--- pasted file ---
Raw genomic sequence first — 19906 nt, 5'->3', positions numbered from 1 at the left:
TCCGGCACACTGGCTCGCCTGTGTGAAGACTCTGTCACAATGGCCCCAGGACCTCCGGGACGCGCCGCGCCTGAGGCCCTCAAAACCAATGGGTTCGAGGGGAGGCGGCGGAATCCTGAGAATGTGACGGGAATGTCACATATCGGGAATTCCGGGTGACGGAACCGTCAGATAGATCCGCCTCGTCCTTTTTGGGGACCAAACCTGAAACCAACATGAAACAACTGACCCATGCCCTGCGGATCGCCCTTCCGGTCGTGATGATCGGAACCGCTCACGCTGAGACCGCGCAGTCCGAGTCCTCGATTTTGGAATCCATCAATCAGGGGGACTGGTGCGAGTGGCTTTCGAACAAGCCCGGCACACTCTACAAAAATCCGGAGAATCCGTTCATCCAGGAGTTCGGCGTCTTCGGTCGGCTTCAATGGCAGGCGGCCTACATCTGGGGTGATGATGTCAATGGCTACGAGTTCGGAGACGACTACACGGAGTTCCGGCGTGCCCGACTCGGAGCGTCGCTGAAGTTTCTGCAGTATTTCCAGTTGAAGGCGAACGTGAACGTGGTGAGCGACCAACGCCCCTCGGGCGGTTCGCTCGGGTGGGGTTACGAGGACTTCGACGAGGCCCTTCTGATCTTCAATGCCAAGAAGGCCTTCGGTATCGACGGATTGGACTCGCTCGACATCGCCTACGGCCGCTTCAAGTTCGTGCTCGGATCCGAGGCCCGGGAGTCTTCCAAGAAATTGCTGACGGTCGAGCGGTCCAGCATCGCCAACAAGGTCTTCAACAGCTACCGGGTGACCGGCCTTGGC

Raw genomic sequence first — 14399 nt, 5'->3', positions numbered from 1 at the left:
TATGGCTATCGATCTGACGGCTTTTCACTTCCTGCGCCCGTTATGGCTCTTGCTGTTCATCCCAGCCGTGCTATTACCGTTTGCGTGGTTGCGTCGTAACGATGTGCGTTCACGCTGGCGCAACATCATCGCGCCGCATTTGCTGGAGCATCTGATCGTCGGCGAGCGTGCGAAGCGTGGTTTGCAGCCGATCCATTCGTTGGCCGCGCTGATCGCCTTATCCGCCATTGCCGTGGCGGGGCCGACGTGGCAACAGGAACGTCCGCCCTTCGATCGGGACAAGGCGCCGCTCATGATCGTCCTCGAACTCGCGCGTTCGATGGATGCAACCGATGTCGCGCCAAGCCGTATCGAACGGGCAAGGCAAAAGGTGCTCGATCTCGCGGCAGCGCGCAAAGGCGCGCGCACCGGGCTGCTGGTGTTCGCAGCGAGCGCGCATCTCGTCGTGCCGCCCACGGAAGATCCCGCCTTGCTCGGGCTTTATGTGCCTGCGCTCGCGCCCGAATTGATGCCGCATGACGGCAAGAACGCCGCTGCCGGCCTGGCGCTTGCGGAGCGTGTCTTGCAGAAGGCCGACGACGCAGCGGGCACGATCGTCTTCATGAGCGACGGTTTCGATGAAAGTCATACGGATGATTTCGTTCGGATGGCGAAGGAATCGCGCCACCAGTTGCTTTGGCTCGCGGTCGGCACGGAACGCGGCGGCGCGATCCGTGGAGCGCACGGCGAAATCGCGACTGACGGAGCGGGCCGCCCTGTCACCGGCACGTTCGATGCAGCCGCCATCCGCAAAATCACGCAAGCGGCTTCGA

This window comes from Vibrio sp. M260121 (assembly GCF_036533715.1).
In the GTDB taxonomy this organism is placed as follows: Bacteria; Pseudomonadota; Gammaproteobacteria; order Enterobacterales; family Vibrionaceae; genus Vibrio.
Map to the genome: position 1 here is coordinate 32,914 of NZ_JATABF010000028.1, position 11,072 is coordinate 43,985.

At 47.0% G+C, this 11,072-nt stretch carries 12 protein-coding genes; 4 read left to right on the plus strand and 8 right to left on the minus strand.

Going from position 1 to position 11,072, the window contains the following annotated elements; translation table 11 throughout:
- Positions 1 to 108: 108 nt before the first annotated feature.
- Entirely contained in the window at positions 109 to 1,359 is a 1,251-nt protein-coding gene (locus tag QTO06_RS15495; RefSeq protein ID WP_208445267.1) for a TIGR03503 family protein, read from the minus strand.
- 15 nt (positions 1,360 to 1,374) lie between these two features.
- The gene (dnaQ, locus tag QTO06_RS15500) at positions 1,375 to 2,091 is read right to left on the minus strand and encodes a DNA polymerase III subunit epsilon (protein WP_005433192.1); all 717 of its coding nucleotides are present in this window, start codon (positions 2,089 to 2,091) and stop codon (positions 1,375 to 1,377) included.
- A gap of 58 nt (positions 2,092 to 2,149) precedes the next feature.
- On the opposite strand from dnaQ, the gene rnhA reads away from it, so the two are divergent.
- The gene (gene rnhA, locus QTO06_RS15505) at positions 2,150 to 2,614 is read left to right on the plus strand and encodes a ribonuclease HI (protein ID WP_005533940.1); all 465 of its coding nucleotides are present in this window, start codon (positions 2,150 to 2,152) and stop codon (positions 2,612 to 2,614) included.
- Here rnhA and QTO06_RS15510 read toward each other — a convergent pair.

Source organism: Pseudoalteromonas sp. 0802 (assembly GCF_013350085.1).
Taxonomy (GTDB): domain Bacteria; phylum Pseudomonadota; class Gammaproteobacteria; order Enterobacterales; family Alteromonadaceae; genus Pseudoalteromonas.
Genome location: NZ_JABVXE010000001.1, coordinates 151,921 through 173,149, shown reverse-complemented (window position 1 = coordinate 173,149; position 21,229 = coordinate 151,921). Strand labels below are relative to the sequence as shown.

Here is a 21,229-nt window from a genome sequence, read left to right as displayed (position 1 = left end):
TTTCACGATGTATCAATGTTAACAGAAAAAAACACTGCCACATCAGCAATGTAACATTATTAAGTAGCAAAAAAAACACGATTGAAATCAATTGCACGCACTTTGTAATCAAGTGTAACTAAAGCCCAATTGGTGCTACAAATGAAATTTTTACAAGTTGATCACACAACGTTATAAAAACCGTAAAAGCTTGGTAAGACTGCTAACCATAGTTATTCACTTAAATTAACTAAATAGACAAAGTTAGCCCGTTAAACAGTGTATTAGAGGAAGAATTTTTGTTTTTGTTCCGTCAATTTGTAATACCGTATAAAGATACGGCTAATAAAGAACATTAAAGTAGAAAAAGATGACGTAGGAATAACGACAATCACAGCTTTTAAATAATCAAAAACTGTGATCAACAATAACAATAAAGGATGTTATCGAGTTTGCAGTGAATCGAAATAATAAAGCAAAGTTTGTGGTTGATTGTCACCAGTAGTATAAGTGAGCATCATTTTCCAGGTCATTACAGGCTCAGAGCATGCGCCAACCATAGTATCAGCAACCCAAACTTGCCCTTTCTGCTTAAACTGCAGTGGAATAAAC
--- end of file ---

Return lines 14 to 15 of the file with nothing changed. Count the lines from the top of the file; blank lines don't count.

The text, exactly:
- A gap of 58 nt (positions 2,092 to 2,149) precedes the next feature.
- On the opposite strand from dnaQ, the gene rnhA reads away from it, so the two are divergent.